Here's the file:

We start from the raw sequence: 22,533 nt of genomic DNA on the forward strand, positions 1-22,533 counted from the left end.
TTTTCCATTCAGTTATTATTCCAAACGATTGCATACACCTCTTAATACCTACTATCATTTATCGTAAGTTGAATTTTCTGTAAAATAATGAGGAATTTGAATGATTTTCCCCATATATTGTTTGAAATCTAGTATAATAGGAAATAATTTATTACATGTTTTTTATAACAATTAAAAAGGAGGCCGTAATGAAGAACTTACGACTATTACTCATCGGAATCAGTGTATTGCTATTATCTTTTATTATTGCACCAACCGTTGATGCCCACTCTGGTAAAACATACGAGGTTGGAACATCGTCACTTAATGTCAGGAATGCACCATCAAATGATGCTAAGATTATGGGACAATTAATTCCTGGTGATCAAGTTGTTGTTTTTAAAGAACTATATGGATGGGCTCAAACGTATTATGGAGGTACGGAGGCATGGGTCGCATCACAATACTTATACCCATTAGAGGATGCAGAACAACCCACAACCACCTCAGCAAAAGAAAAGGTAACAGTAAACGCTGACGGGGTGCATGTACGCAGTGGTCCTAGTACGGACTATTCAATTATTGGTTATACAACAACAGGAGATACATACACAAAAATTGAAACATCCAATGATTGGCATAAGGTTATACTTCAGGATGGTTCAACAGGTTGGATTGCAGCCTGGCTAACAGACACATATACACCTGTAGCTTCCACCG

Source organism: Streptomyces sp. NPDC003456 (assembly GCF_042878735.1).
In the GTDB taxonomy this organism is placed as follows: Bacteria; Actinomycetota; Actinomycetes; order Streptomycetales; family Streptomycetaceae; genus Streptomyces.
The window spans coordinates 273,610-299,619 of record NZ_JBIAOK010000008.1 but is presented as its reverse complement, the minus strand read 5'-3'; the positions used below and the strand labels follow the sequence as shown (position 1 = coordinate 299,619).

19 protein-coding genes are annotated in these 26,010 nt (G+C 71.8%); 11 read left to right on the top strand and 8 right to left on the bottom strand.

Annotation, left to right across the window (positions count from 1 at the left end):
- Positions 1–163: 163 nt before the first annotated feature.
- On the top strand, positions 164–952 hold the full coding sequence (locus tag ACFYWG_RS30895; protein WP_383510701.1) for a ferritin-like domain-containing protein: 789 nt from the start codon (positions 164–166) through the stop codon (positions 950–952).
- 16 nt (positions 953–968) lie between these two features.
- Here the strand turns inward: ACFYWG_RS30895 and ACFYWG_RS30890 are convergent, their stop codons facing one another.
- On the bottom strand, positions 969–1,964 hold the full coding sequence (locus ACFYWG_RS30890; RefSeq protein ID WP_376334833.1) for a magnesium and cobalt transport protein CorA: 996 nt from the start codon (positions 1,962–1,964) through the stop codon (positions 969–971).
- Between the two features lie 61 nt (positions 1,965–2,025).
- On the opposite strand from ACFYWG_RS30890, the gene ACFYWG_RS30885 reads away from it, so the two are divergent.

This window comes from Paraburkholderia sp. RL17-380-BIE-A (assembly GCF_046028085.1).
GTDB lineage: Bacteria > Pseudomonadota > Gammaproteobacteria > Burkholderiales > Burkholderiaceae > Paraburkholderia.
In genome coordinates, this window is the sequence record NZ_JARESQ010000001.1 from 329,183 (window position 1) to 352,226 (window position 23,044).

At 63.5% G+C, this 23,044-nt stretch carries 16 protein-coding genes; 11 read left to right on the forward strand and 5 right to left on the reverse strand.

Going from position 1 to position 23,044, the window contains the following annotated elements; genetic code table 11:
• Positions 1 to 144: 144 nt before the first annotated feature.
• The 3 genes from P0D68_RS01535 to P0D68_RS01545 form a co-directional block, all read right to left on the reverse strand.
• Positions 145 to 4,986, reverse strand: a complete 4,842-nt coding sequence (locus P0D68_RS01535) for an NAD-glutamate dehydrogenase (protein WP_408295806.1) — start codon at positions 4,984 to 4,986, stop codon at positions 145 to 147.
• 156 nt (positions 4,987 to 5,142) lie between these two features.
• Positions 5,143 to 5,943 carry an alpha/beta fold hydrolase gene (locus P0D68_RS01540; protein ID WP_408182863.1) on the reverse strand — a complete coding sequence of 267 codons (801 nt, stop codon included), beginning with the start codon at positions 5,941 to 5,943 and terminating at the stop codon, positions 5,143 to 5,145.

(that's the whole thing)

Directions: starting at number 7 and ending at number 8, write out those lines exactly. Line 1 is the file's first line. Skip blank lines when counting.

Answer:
Annotation, left to right across the window (positions count from 1 at the left end):
- Positions 1–163: 163 nt before the first annotated feature.